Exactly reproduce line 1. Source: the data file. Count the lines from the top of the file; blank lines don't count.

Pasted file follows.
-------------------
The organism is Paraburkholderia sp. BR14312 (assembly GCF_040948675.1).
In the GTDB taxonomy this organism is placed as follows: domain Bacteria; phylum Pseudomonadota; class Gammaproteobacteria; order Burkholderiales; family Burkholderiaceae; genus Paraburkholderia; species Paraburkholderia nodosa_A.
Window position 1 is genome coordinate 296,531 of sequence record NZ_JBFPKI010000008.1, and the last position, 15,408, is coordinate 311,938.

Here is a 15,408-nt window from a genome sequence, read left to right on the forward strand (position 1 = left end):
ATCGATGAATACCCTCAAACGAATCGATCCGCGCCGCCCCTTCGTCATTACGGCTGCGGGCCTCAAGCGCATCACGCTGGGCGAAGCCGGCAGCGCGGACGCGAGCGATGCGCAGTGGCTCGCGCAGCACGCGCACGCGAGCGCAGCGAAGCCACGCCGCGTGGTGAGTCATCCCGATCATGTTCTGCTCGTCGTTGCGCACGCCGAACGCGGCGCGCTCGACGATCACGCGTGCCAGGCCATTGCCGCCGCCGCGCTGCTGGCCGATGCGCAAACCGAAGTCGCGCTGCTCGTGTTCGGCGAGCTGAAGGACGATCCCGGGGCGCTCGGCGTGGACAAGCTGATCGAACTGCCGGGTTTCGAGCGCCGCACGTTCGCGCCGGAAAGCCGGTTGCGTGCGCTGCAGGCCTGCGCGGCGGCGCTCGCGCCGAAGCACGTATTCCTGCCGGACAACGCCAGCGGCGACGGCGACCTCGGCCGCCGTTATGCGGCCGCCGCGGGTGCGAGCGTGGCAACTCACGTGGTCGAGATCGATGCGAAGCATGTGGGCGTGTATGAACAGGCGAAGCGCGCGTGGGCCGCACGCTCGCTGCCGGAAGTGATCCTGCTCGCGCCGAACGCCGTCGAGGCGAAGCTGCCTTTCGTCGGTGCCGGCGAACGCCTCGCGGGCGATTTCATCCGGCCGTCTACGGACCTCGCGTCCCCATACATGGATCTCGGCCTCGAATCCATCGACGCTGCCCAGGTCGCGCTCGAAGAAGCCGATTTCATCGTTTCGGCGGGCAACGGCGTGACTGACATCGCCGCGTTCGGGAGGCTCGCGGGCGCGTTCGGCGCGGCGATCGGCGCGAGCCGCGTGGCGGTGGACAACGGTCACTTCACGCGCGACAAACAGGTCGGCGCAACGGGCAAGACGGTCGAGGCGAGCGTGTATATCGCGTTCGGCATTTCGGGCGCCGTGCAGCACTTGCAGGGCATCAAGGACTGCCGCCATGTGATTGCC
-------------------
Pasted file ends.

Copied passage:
The organism is Paraburkholderia sp. BR14312 (assembly GCF_040948675.1).